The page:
But, it helped me realize I had no options. Growing my company the old fashioned way became a source of pride, and still is. Now I scratch my head at the fact that few other businesses understand the noose around their necks created by rampant borrowing.

Post-9/11, following closely on the heels of the tech bust, a steady stream of talking heads implored everyone to "spend, spend, spend" for the country. Borrowing was patriotic. Fed rates fell and money flowed like champagne on New Year's Eve. Couple that with the nonsense that similarly flows out of venture capitalists (I'm firmly convinced that watching PowerPoint slides, not TV, rots the human brain), and it's clear why lots and lots of unbelievably stupid deals "got funded".

In our own little industry, everyone knows examples of companies backed by VC leverage, traditional debt, or publicly traded investor capital, who didn't make it. There are more lined up now staring at the firing squad. (Here's a fun thing to do in your spare time - look up the Dun & Bradstreet ratings of companies in the appraisal industry. It's enlightening.)

The thing most dumb money misunderstands is that customers aren't as dumb as the bankers. On an Excel spreadsheet loaded with dollar signs and commas, it's easy to believe that if they build it, or even if they just fake it, you will come. But, you're smarter than that. Eventually, you see that the emperor not only is naked, but he doesn't understand how to work Excel, either.

And that's the final Lesson #4: Customers aren't stupid.

Inevitably, all the slick marketing and websites and fast-talking salespeople go on the garbage heap of history when customers reach that collective tipping point and realize that they're being used. There's nothing more fascinating than watching companies - both large and small - implode in a business nanosecond when that happens.

Why are they so clueless? I've said many times that businesspeople look at terms like "goodwill" as a weird abstract term on a balance sheet. It's not. Goodwill is evident as both a blessing and a curse any time a company reaches out to its customers. If your goodwill is positive, it's apparent immediately. Customers go to bat for you. If your goodwill is negative, they eat you alive. I've been on both sides of it, and I know. It's not abstract at all - it's quite tangible. One of the most valuable lessons I learned long ago is that just being forthright with customers can quickly tip the goodwill back over into the positive, as long as you back up your candid words with solid action.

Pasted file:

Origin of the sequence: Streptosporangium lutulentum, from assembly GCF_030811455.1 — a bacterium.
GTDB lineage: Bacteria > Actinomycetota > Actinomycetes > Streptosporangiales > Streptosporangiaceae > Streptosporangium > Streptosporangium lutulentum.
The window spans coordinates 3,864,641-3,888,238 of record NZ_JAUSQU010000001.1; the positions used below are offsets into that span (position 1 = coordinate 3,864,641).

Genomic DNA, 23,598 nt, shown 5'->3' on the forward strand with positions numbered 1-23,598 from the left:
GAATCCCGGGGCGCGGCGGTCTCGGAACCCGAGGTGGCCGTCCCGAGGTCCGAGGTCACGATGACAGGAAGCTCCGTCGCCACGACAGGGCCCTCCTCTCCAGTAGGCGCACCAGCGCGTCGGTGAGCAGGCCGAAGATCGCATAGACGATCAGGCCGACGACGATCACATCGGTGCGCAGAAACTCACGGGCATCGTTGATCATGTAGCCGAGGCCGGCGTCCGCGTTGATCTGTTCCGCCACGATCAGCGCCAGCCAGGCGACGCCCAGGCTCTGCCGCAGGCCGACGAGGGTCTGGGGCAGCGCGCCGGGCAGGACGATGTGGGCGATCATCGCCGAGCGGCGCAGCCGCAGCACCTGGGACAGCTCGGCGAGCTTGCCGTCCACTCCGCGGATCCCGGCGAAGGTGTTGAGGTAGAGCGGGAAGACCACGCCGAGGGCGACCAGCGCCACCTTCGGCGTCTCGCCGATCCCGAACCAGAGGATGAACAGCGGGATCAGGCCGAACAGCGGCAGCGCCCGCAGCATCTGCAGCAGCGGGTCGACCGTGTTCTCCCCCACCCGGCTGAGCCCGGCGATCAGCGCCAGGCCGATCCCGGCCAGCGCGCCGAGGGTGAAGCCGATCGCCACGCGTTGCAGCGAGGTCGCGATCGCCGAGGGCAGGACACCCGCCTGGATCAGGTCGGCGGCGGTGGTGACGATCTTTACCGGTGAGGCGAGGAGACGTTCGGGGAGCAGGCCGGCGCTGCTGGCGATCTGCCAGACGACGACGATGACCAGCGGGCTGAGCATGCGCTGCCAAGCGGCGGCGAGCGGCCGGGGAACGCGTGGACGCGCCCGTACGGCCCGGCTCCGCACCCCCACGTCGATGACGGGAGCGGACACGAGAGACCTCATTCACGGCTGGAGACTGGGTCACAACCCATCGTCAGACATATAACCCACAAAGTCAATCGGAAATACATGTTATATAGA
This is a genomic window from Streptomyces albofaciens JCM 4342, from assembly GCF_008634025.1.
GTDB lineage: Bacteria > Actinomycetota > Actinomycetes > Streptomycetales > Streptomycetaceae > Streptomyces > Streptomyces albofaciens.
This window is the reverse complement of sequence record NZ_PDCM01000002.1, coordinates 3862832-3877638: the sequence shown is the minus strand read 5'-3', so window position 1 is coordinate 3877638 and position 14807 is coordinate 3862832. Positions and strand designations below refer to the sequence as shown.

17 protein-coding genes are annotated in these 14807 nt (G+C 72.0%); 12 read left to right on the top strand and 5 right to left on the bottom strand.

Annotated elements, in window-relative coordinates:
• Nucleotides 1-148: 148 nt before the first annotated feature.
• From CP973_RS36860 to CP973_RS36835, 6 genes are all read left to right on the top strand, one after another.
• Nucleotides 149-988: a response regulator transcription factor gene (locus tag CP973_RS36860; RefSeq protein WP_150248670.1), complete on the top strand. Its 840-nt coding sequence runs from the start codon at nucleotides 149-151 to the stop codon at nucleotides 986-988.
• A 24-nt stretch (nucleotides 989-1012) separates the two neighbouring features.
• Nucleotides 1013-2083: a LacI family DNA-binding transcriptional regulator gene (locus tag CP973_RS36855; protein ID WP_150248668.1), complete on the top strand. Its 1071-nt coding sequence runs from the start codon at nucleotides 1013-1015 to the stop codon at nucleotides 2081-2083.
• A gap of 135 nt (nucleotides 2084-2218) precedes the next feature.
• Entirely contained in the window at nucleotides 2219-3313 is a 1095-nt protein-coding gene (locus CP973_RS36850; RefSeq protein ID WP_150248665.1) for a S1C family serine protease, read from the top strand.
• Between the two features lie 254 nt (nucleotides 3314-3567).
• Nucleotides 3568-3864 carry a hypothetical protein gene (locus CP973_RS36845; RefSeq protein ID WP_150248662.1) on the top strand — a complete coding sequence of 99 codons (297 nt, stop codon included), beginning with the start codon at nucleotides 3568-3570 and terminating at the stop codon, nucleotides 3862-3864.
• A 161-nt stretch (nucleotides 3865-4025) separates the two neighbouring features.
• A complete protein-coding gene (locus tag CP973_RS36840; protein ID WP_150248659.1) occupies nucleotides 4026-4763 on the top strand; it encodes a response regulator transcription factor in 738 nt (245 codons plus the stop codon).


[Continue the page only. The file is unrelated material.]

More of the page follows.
Unfortunately, that's a rarity these days. We live in an age where hype and spin are considered a praiseworthy skill. Hopefully, the pendulum will swing and that will change. As money becomes more expensive, maybe that sort of talk will become less cheap.

Either way, there will be new names added to the list of appraisal industry vendors that don't make it through this downturn. Besides those I listed above, do you remember companies like Haltech, who produced Haldraw? Or Microform? Or CSA? Or Dynamic Computing? How about Appraisal Partner? Or the creepy ads for 4th Generation Software, from the creatively named Appraisal Software Company? If you don't remember them, don't feel bad. I had to look them up in old magazines myself.

So who will be next to fade from memory? I'm not sure. I just know it won't be us, because we also live by the last Lesson, #5: "Never believe you've learned all the lessons".

It keeps us nimble and alert, and self-critical in ways other organizations can't fathom. That will get us past this downturn, and the next, and the one after that. See you there.